Whether you’re shopping around for a used hatchback or a brand new SUV, buying a car is always an investment. Engaging with dealers is one of the biggest challenges you will face, with most car dealers naturally trying to get the best deal possible for them. For this reason, it pays to educate yourself when shopping for a new car. Knowing what questions to ask a car dealer is important. However, you also need to know what not to say. Build confidence and secure the best price possible with this guide on how to deal with car dealers and the top things to never reveal.
1. How much you really love a particular car
Car dealers can often use your emotional connection to a car to raise the price. As such, it’s important not to give away too much, especially if you’re feeling the love. When you’re inspecting a vehicle for the first time, try to avoid gushing over certain features from the moment you slip into the driver’s seat. Revealing too much interest in a vehicle gives a car dealer more power over pricing and makes them less inclined to negotiate. While you don’t need to act completely disinterested and underwhelmed, play your cards close to your chest. Definitely avoid disclosing just how much you love the vehicle.
2. Your lack of knowledge about cars
While some people are natural born mechanics, most find even the smallest car maintenance jobs a challenge. If you fall into the latter category, don’t reveal your lack of knowledge to a car dealer. This makes it easier for them to brush over any mechanical issues and upsell unnecessary features.
3. That you’re willing to buy a car that’s been in an accident
Cars that have been in accidents can still be perfectly good vehicles, if you know what to look for. So, do car dealers have to disclose accidents? Technically, dealers don’t have to reveal whether a used car has been in an accident. In some cases, they may not even know themselves, especially if the car has had several owners. When inspecting a used car, look for replaced panels and bubbles in the paintwork, because these can indicate that it’s been in a major crash.
4. That you’re suspicious of car dealers
It’s good to present yourself as informed and confident, but not to the point that you offend a dealer or suggest they’re untrustworthy. Saying things like “I know how you lot operate” or “I don’t want to get taken for a ride” can make it difficult to build a rapport and secure the best price.
Remember, almost all car dealers are genuinely good, honest people who are simply doing their jobs. Developing a good relationship with a dealer is the best way to secure a good price and ensure a mutually beneficial car deal.
5. That you have the option of cash
If you’re planning to pay cash for a vehicle, it’s best to disclose this later on in the deal. This is because customers purchasing cars on finance are generally offered better prices.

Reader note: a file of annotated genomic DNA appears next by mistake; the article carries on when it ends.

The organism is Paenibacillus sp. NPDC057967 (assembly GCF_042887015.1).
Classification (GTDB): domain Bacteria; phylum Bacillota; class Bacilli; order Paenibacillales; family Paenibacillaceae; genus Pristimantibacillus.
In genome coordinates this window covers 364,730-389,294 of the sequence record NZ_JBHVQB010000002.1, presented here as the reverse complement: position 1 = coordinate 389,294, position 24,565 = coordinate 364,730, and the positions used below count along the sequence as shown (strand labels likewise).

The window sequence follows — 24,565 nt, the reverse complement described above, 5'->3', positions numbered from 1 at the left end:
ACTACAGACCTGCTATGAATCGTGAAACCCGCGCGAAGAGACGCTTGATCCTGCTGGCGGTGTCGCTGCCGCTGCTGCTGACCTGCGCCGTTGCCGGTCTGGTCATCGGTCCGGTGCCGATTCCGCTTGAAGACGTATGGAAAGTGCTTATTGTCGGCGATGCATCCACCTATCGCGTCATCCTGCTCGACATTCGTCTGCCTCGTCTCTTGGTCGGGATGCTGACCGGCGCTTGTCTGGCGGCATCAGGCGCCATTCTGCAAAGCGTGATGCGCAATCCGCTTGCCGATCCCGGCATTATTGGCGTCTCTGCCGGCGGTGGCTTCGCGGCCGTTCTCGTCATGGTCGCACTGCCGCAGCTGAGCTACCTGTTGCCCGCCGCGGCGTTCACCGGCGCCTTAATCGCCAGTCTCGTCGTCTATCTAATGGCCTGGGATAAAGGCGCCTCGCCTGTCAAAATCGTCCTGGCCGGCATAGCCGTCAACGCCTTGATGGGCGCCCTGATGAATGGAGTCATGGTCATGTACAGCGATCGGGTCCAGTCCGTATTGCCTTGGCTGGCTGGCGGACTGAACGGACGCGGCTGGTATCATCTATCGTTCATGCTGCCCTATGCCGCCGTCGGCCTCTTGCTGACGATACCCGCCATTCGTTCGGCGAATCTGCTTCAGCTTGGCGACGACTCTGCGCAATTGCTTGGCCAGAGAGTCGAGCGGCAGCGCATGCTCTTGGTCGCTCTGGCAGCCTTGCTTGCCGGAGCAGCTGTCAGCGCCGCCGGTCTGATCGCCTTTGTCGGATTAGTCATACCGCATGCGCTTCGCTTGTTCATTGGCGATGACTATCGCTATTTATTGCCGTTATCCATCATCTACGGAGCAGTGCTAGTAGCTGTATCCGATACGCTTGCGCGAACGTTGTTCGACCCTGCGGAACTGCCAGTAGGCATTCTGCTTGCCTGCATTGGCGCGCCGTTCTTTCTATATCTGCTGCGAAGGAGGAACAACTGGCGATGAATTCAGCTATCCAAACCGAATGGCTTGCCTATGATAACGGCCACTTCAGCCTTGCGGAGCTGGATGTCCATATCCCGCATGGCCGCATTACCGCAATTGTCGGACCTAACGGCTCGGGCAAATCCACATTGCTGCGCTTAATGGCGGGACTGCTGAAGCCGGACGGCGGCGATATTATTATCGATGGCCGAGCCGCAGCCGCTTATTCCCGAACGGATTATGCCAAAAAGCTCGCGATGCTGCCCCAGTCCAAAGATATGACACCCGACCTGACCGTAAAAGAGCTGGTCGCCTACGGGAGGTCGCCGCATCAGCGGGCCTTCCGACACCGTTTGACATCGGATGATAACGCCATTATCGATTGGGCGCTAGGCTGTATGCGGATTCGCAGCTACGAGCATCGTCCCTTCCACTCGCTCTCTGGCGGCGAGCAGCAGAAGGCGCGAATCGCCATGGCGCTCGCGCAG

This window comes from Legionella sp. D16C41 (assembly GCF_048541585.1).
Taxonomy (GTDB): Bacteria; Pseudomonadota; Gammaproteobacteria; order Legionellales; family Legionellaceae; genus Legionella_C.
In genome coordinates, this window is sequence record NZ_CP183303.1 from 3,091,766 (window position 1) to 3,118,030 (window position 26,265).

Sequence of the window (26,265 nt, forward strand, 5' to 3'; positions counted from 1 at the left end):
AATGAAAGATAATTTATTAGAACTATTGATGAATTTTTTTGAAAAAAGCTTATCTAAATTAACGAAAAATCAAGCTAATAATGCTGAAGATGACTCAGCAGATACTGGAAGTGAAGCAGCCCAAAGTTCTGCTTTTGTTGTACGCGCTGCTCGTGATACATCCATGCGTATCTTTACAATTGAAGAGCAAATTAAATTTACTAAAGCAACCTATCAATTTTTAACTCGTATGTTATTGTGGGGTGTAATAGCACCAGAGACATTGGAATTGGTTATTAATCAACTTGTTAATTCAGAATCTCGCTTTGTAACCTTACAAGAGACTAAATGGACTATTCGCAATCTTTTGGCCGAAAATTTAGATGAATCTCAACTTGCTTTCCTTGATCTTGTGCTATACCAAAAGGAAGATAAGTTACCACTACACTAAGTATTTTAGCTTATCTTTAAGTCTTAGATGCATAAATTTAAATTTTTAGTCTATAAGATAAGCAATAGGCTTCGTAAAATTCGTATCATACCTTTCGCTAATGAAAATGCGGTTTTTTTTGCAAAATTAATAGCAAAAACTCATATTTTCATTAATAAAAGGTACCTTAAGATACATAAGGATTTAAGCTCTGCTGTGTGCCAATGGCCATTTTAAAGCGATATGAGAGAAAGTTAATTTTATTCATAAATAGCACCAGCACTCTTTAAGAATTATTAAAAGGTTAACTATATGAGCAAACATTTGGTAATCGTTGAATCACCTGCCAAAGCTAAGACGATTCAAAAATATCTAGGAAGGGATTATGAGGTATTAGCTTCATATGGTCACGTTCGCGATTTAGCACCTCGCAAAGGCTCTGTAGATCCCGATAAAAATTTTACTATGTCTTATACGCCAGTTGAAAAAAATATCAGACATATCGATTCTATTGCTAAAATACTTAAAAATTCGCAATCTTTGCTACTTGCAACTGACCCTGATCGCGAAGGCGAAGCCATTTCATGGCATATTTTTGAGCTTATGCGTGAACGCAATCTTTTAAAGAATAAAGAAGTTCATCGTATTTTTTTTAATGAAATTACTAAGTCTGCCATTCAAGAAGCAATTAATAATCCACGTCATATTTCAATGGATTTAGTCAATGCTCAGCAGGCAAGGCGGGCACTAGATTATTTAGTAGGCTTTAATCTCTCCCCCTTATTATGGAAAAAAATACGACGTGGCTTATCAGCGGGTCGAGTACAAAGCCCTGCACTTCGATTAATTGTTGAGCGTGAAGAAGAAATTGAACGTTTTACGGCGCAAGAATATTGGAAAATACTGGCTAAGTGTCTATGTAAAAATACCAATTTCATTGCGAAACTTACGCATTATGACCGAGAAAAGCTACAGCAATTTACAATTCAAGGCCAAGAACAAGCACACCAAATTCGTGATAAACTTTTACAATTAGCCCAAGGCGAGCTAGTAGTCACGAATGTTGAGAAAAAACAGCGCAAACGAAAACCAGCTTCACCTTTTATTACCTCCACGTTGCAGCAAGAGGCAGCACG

Why? Because dealerships can make up the difference with interest. When you pay cash, you’re withholding an opportunity for a dealer to make extra money on your purchase.
6. Your weekly or monthly repayment budget
It’s best not to reveal your repayment budget to a car dealer too early. Talking about a sale in terms of repayments can make the bottom-line price seem much lower and more affordable than it actually is. When you’re presented a monthly repayment as part of a two-year loan, the final figure is much more appealing.
This is one of the best and most effective psychological sales techniques used by car dealers around the world. Discussing pricing in terms of repayments and not the final figure can also be confusing for the buyer. For these reasons, it’s best to negotiate using your overall budget, not your weekly or monthly repayment target.
7. Your occupation
Unfortunately, some car dealers place a lot of value on uncovering your profession. High earners, such as doctors and lawyers, are often given a higher budget by the dealer. Because of this, they’re automatically at a disadvantage when it comes to negotiating. This is known as ‘price discrimination’. While it’s completely aboveboard, it’s not very ethical. To avoid paying too much, leave discussions about your profession at the door and negotiate on a clean slate.
8. You’re desperate for a new car
Dealers of any kind thrive on desperation, which is why it’s important to play it cool. Never say things like “my car has broken down” or “I’m looking to go on a road trip soon”. This makes it easier for the car dealer to build a sense of urgency and pressure you into a sale.
9. You’re desperate to sell or trade in
Similarly, you should never reveal you’re desperate to sell or trade in an existing vehicle. Again, creating a sense of urgency is one of the oldest and most effective car dealership secrets in the book and can have a big impact on price.
Expert Advice & Car Brokering from The Vehicle Broker
Do you need help finding the best cars for sale in Brisbane? Contact The Vehicle Broker for professional negotiation, detailed research and vehicle sourcing. Whether you’ve got your eye on a second-hand Hyundai i30 or the latest Toyota Landcruiser, we’ll help you understand what questions to ask a dealer and show you how to secure the best possible price for your new car.